• Have physical street address (not a PO box or virtual office) in your state.
  • Be available during regular business hours at this address.
  • List their street address on the public record.

Tip: If you meet these requirements, you can be your own registered agent. If you’re always on the go, or if you’re hoping to live more privately with your LLC, you can hire us to act as your California registered agent.

This is where you indicate who will manage your LLC—members or managers.

  • In a member-managed LLC, the owners run the business.
  • In a manager-managed LLC, a hired manager or managers run the business.

Tip: You can appoint an owner (member) to be a manager; in this case, you’d name them a “managing-member” of the LLC, and your LLC is manager-managed. This only works in a multi-member LLC where not all members are managers.

Nothing for you to do here—California has written your business purpose statement for you, and you can’t change it.

The organizer is just whoever is singing and submitting this paperwork. This doesn’t even have to be someone within your LLC. However, your organizer’s information will become public record. If you hire Northwest, we’ll be your organizer and list our information here.

 

How do you “file” California Articles of Organization?

“Filing” just means getting your paperwork to the California Secretary of State with the correct filing fee ($70). You can do that a few ways.

You can drop it off in person here:
Secretary of State
Business Programs Division – Business Entities
1500 11th Street
Sacramento, CA 95814

Or mail it in here:
Secretary of State
Business Entities Filings
P.O. Box 944260
Sacramento, CA 94244-2600

Or do it online here:
California Secretary of State

4. Adopt an Operating Agreement

An operating agreement is just what it sounds like—an agreement on how your LLC should operate. A solid operating agreement will cover how your LLC will undertake important procedures, like voting, allocating profits, and resolving disputes. Operating agreements are internal documents, kept on record with your LLC. They’re not required by law in California, but they’re essential for any LLC.

Tip: Writing an operating agreement is hard. We had our attorneys draft an operating agreement specifically for use in California—you can use it for free.

5. Get an EIN

Your LLC probably needs to get an EIN (sometimes called a FEIN). Kind of like a social security number for your business, your EIN is a nine-digit number that the IRS will assign to your business for tax identification purposes. You’ll use your LLC’s EIN to open a business bank account, apply for loans and licenses, pay taxes, and protect your personal identity. You can apply for one online with the IRS or hire us to take care of it for you.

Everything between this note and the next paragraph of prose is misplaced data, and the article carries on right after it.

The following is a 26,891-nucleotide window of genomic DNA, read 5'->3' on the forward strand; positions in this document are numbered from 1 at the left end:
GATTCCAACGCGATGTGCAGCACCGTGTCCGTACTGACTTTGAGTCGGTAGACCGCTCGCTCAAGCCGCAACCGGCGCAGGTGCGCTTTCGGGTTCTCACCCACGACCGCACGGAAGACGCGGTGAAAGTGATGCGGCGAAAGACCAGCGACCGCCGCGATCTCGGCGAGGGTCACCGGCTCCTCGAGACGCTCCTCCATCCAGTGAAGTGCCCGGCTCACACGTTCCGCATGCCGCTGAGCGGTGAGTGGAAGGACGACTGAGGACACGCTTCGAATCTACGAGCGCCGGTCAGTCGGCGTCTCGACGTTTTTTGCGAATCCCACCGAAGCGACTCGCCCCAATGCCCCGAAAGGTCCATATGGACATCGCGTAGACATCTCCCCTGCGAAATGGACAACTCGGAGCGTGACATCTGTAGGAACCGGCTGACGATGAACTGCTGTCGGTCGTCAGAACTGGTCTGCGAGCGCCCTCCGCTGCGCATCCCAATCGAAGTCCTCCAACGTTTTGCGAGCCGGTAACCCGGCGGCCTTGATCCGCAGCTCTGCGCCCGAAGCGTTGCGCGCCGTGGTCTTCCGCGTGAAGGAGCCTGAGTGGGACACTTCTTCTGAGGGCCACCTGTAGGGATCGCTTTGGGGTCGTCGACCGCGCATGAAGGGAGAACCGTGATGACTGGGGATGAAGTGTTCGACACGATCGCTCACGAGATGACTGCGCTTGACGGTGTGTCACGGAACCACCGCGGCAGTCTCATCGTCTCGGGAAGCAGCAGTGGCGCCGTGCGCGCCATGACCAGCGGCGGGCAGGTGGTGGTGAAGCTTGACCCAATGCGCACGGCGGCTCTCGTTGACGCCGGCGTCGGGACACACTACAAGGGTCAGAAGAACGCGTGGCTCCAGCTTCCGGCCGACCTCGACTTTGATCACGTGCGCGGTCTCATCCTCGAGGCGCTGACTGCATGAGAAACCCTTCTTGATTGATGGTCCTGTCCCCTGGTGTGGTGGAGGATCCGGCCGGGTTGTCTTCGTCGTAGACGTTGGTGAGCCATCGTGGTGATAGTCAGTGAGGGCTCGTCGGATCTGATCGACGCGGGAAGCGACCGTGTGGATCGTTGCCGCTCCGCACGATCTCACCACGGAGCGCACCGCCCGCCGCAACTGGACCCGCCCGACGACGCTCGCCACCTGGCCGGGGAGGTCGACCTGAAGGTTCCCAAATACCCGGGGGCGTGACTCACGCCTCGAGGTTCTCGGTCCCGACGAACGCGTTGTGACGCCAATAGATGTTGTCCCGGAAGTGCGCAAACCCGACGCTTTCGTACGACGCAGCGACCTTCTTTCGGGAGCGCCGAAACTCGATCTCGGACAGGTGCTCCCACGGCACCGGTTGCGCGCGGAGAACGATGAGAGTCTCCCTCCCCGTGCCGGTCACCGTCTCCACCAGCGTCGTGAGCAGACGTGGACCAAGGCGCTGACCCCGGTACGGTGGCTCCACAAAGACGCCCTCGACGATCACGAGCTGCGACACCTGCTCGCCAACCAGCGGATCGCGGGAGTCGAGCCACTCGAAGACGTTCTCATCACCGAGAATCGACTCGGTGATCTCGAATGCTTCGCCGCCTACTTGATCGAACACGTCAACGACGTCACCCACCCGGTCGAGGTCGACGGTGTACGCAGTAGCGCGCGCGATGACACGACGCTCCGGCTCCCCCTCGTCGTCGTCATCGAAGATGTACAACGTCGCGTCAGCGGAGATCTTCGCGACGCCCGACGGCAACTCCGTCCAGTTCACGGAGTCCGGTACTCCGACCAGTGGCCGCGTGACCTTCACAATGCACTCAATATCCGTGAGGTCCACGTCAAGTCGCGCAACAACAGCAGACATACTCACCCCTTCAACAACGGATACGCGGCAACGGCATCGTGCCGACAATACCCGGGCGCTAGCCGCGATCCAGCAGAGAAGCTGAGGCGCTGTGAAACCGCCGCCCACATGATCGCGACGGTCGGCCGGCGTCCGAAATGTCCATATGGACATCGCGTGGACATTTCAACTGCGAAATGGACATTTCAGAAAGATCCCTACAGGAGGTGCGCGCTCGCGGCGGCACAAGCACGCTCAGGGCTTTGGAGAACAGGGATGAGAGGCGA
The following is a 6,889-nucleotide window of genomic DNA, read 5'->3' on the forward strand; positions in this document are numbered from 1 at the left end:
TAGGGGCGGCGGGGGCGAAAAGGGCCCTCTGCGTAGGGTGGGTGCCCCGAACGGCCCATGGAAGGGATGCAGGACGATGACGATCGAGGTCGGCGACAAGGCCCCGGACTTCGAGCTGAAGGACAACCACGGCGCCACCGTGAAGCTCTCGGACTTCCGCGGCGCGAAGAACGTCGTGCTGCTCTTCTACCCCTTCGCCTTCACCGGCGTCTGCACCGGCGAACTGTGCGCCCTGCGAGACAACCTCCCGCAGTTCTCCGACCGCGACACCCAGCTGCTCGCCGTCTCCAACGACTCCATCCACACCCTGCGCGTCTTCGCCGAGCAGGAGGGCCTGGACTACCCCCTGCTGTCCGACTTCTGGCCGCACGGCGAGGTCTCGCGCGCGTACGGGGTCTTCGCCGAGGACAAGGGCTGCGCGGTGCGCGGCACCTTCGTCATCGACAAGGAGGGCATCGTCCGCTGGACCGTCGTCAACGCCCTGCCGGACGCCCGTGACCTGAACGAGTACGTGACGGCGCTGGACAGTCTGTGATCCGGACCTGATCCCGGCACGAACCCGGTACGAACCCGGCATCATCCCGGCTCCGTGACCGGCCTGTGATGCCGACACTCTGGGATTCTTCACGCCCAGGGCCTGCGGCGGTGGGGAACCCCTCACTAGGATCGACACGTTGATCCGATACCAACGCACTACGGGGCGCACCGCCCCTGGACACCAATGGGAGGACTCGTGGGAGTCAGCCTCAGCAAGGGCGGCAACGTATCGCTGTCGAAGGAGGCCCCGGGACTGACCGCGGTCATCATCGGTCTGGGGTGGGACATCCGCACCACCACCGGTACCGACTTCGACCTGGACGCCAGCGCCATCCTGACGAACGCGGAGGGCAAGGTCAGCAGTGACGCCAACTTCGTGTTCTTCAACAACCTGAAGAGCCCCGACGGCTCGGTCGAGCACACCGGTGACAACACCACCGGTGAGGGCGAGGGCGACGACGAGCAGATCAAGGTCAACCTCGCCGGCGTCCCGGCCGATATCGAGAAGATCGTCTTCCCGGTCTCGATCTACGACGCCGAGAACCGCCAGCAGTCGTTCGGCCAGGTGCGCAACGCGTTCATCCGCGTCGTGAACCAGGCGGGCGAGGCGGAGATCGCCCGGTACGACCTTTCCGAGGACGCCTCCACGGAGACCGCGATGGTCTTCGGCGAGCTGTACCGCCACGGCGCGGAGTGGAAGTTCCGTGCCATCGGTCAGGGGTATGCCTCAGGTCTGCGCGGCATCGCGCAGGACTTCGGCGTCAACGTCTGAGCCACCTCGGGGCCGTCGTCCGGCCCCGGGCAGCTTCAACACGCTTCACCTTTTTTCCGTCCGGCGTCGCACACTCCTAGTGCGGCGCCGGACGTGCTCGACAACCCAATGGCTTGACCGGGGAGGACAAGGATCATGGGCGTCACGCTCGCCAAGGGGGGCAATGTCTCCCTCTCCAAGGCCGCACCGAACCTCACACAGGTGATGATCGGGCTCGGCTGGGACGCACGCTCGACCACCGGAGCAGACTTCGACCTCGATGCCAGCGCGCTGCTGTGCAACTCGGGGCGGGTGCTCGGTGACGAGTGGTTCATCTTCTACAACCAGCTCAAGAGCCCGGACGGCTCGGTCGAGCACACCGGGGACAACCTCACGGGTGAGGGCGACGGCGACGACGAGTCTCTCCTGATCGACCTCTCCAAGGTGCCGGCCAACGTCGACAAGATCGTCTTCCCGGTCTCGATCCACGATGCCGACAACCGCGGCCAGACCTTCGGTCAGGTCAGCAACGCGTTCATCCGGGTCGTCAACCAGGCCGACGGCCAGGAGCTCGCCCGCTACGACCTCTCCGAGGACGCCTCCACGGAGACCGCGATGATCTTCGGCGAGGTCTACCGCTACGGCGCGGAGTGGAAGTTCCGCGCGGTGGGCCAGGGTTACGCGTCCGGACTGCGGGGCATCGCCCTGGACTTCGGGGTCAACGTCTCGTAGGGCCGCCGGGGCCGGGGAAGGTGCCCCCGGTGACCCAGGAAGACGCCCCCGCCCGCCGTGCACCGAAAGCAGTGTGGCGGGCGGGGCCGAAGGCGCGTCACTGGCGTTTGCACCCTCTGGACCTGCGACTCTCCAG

6. Get a Business Bank Account

If you let your personal finances mix with your business finances, you’re at risk of “piercing the corporate veil” (a dramatic-sounding metaphor that just means a court has found your LLC isn’t a separate entity from you, the owner.) So you’ll need a business bank account. The bank will likely ask to see your operating agreement, EIN, and an LLC Resolution to Start a Bank Account.

7. File Statement of Information & Pay The Franchise Tax

Most states have some sort of annual or biennial reporting requirement—in California, you have to file a Statement of Information within 90 days of forming your LLC. It costs $20 to file and requires basic information about your LLC. We recommend that you just file it at the same time you form your LLC. Then you can forget about it for two years, until it comes due again. And if you want to forget about it forever, you can hire us to file the California Statement of Information for you.

Then there’s the $800 California Franchise Tax. This is the annual tax you’ll pay for the “privilege” of doing business in California, and all businesses are required to pay it. Oof, what a bummer. As soon as you form an LLC, the clock starts ticking. You have four months and 15 days to pay it.

8. File Your BOI Report

You’ll also need to file a Beneficial Ownership Information Report with FinCEN that discloses information about your beneficial owners and company applicant. You can file yours online or hire us to do it for you. You’ll need to file within 90 days of forming your LLC.

*This is informational commentary, not advice. This information is intended strictly for informational purposes and does not constitute legal advice or a substitute for legal counsel. This information is not intended to create, nor does your receipt, viewing, or use of it constitute, an attorney-client relationship. More information is available in our Terms of Service.

Let’s Set Up Your California LLC!